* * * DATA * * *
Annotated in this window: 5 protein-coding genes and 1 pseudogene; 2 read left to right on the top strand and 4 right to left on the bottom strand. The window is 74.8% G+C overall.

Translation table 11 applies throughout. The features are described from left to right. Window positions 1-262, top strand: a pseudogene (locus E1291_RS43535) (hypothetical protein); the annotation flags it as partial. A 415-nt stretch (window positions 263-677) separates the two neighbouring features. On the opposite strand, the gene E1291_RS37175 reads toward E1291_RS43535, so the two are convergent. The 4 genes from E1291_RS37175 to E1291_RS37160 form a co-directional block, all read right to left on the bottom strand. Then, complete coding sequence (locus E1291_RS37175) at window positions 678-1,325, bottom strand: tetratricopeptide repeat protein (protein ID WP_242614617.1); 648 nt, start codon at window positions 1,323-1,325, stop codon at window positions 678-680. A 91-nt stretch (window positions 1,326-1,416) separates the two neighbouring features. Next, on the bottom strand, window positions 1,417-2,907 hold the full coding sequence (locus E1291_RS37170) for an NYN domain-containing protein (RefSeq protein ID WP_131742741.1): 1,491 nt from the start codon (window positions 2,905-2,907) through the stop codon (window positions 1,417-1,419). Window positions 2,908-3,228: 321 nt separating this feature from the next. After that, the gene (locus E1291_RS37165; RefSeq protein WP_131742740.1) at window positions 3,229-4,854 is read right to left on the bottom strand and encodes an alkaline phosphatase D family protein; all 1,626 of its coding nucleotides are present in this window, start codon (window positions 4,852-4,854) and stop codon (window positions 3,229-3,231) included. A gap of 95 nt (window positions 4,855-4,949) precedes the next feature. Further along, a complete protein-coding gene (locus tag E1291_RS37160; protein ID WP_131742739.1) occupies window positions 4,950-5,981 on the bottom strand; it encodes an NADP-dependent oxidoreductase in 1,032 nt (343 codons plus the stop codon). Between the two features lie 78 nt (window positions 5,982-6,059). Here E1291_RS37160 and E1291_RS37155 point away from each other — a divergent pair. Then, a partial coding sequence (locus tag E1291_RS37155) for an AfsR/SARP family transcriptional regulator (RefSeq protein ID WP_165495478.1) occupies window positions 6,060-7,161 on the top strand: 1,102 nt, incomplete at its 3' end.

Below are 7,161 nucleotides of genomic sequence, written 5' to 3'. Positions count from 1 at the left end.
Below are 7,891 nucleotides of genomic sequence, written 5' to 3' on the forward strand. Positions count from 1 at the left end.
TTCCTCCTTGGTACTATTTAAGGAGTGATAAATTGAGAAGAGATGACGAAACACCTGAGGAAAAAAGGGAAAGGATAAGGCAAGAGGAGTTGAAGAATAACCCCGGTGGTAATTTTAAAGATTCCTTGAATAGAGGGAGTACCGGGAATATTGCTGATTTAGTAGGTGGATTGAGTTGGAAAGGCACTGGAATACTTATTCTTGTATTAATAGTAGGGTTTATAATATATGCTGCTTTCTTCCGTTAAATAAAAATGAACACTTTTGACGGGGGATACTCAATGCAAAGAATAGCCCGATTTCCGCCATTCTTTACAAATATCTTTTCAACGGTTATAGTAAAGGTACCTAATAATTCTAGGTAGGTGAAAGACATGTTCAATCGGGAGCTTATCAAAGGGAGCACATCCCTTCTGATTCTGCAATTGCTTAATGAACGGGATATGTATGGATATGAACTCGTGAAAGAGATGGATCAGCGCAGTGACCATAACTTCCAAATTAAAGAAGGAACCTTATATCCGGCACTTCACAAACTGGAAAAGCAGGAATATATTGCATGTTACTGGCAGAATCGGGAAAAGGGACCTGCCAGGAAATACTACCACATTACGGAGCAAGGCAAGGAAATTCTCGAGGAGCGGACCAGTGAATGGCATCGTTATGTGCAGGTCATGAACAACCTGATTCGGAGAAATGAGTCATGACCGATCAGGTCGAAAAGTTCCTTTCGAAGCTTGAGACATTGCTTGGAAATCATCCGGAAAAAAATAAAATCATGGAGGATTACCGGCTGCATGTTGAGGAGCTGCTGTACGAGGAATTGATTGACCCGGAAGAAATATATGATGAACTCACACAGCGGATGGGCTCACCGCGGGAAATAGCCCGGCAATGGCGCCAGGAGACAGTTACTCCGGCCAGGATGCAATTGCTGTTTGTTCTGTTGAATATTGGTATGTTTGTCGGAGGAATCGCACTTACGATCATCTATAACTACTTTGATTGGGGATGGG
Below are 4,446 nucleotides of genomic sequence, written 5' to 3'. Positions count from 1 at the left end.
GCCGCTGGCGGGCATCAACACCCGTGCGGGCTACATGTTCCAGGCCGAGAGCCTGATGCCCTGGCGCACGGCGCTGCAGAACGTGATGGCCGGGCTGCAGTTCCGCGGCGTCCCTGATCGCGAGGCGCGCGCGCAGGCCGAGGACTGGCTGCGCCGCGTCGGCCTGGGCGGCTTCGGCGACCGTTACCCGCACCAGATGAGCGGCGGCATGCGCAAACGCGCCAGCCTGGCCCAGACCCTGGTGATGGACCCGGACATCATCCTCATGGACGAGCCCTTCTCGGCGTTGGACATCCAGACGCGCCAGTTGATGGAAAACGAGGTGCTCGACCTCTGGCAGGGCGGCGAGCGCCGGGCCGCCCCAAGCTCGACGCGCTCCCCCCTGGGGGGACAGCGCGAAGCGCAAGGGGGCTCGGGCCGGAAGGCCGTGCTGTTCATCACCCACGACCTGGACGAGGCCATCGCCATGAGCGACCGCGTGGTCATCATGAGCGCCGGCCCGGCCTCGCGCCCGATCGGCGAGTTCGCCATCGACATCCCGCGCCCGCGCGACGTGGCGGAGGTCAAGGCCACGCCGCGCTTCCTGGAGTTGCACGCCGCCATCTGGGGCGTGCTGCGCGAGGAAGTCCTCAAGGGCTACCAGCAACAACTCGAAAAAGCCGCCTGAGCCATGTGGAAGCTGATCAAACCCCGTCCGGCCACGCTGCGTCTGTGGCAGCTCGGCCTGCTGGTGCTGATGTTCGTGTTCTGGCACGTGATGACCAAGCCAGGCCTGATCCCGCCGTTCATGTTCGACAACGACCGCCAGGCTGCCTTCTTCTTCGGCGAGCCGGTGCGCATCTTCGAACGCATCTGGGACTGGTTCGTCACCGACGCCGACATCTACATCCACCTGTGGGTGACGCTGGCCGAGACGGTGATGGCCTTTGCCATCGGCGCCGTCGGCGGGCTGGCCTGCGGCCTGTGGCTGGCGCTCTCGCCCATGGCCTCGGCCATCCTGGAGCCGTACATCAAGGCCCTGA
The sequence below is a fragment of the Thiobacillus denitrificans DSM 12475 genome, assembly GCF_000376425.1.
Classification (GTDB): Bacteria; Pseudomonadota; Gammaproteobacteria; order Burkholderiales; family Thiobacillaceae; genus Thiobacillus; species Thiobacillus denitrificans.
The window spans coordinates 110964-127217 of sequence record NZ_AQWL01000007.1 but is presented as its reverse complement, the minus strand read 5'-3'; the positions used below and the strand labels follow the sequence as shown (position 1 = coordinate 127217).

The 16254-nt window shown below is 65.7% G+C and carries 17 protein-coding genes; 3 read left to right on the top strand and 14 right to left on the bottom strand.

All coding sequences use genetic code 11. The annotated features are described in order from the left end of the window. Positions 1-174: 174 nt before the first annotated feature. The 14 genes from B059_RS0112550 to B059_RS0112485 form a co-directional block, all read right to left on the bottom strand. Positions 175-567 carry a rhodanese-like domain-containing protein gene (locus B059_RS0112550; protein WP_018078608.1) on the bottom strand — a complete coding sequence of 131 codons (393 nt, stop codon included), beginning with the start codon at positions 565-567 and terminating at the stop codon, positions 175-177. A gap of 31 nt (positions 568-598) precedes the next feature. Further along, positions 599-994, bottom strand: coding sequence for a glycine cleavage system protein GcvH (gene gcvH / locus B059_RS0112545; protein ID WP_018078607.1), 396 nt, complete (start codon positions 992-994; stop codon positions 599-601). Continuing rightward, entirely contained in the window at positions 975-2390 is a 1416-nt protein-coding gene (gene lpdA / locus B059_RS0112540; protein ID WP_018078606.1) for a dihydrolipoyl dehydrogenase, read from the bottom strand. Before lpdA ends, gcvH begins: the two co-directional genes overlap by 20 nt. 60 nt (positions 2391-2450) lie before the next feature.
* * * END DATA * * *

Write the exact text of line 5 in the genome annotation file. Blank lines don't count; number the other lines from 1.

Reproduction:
TTCCTCCTTGGTACTATTTAAGGAGTGATAAATTGAGAAGAGATGACGAAACACCTGAGGAAAAAAGGGAAAGGATAAGGCAAGAGGAGTTGAAGAATAACCCCGGTGGTAATTTTAAAGATTCCTTGAATAGAGGGAGTACCGGGAATATTGCTGATTTAGTAGGTGGATTGAGTTGGAAAGGCACTGGAATACTTATTCTTGTATTAATAGTAGGGTTTATAATATATGCTGCTTTCTTCCGTTAAATAAAAATGAACACTTTTGACGGGGGATACTCAATGCAAAGAATAGCCCGATTTCCGCCATTCTTTACAAATATCTTTTCAACGGTTATAGTAAAGGTACCTAATAATTCTAGGTAGGTGAAAGACATGTTCAATCGGGAGCTTATCAAAGGGAGCACATCCCTTCTGATTCTGCAATTGCTTAATGAACGGGATATGTATGGATATGAACTCGTGAAAGAGATGGATCAGCGCAGTGACCATAACTTCCAAATTAAAGAAGGAACCTTATATCCGGCACTTCACAAACTGGAAAAGCAGGAATATATTGCATGTTACTGGCAGAATCGGGAAAAGGGACCTGCCAGGAAATACTACCACATTACGGAGCAAGGCAAGGAAATTCTCGAGGAGCGGACCAGTGAATGGCATCGTTATGTGCAGGTCATGAACAACCTGATTCGGAGAAATGAGTCATGACCGATCAGGTCGAAAAGTTCCTTTCGAAGCTTGAGACATTGCTTGGAAATCATCCGGAAAAAAATAAAATCATGGAGGATTACCGGCTGCATGTTGAGGAGCTGCTGTACGAGGAATTGATTGACCCGGAAGAAATATATGATGAACTCACACAGCGGATGGGCTCACCGCGGGAAATAGCCCGGCAATGGCGCCAGGAGACAGTTACTCCGGCCAGGATGCAATTGCTGTTTGTTCTGTTGAATATTGGTATGTTTGTCGGAGGAATCGCACTTACGATCATCTATAACTACTTTGATTGGGGATGGG